ANDREW MARR: Well, moving on from that. There's a bit of the book you might like just to read out to give people a flavour of it, which is a Cabinet meeting, and it's just, well I won't make you read it out because it goes on too long. But the point about it is ...

ALASTAIR CAMPBELL: I don't mind reading it out, I'll do it if you want.

ALASTAIR CAMPBELL: ...towards the end of it you quote, I think it's John Reid.

ALASTAIR CAMPBELL: No, it's Paul Murphy, what it was. This...

ANDREW MARR: Just before Paul Murphy, you quote John Reid saying we'll be judged in the end by what happened in Iraq.

ALASTAIR CAMPBELL: That's true, he does say that. And this is one of the extracts that's going up today. And I think that's right, I think that's right.

ANDREW MARR: So, when you contemplate what happened in Iraq after the war...


ANDREW MARR: ... do you have any second thoughts yourself? Do you think because we read that you had doubts during the process.

ALASTAIR CAMPBELL: Well I think, look what I say in the book is that on the day of the parliamentary vote, which was an extraordinary day, and I think that day Tony's Commons performance was as good as any I've ever seen.

And that day I recorded the fact that pretty much everyone around him, at some point, had had some sort of doubt. But I never sensed that he did. Or if he did he hid it, even from us.

ANDREW MARR: Did you have doubts?

ALASTAIR CAMPBELL: No, I'll tell you, look I thought it was the right thing. I thought it was the right thing.

ANDREW MARR: But do you think that now?

ALASTAIR CAMPBELL: And I do think that now.

ANDREW MARR: Despite all 600,000 people dead?

ALASTAIR CAMPBELL: Well, you know, there are cameras there now Andrew, there weren't cameras there when there were a lot of people dying before. And I think provided people stay the course, I don't think the aftermath was as well planned as it should have been, I would accept that. I think that the, I was alongside Tony as he made what was clearly the; most difficult decision of his life, and of his career.

And it's one that he's going to have to live with for the rest of his life. And I still believe that it was the right thing to do, and I think he was driven by the right motives. And all that this diary does, in a sense, is it does give you, I hope it gives people a sense of just how seriously he took that decision. And, I mean, I can remember on the day of the march, for example.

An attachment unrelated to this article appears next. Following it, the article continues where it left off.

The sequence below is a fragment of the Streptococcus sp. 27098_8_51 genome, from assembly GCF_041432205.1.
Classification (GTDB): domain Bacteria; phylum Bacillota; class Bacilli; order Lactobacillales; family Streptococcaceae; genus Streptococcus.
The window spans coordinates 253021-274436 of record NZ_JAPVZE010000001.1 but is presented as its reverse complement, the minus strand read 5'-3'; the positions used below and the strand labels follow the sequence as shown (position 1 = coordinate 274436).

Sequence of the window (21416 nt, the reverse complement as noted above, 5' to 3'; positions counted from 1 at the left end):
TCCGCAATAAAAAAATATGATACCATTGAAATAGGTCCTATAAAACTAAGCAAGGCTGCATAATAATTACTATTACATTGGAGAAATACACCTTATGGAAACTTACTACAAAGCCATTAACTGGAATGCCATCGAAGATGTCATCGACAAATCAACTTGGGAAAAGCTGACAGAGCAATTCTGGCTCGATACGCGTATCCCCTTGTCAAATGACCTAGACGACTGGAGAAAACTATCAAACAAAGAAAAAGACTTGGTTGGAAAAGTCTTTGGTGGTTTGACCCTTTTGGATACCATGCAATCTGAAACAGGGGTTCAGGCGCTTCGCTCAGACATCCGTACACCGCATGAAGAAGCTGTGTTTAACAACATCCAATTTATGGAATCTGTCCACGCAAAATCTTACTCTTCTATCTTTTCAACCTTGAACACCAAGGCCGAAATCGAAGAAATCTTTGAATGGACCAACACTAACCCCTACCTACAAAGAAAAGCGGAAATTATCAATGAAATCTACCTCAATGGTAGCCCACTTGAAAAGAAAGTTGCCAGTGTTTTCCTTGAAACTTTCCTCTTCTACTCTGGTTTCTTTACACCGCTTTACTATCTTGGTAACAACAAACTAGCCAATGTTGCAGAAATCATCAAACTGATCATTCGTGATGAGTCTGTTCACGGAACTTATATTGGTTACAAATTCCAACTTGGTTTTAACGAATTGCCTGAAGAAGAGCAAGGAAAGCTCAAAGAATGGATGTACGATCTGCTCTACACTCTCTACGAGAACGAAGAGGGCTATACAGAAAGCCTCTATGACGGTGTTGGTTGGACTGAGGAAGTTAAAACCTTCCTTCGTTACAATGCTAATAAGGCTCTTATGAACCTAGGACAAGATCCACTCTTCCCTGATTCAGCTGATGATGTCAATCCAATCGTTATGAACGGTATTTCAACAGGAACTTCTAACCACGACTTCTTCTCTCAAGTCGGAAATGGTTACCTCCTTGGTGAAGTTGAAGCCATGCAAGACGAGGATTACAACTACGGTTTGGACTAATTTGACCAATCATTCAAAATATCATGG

You know, if you were the Prime Minister and you were hoping to get re-elected in the future, and you know how many people are opposed to this policy, at least give him the credit of understanding he did it because he thought he was doing the right thing and he was doing the right thing for the long term. And I still think in the long term it could be the right thing.

ANDREW MARR: But do you look back over that episode with personal regrets of any kind?

ALASTAIR CAMPBELL: Oh yes, absolutely. Because at that time when Tony was dealing, not just with Iraq, but with so many difficult issues at the time, you know, I had become maybe it was partly because the media decided I was going to be the story, and that's in a sense what did happen. But, you know, along the way you've got to accept in any kind of relationship...

ANDREW MARR: Something had gone wrong?

ALASTAIR CAMPBELL: ...of course it did, it went horribly wrong. And, you know, I wouldn't be human if I didn't look back at that and think well it can't just have been them, there must have been something there.

But it's, you know, and I do think about it, and I think there's kind of two sides here. You see, I can say to you that, I've got people who work for me, in Downing Street, including civil servants and special advisors, and they would have walked through walls for me.

And I can inspire that kind of loyalty and that kind of commitment from people. So they're there on one side of it, and on the other hand, the people over there who somehow hate you. And I get under their skin. And I do something to them which frankly I've never really understood.

And there's another bit in the book where I had this discussion with Bill Clinton who said, who's a brilliant advisor on, a brilliant strategist and all the rest of it. And he said maybe you're missing something, and you know, may be I was.

ANDREW MARR: All right, Alastair Campbell, thank you very much indeed for joining us.



NB: this transcript was typed from a recording and not copied from an original script.

Because of the possibility of mis-hearing and the difficulty, in some cases, of identifying individual speakers, the BBC cannot vouch for its accuracy

Your comments

E-mail address
Town or City

The BBC may edit your comments and not all emails will be published. Your comments may be published on any BBC media worldwide.

Has China's housing bubble burst?
How the world's oldest clove tree defied an empire
Why Royal Ballet principal Sergei Polunin quit


banner watch listen bbc sport Americas Africa Europe Middle East South Asia Asia Pacific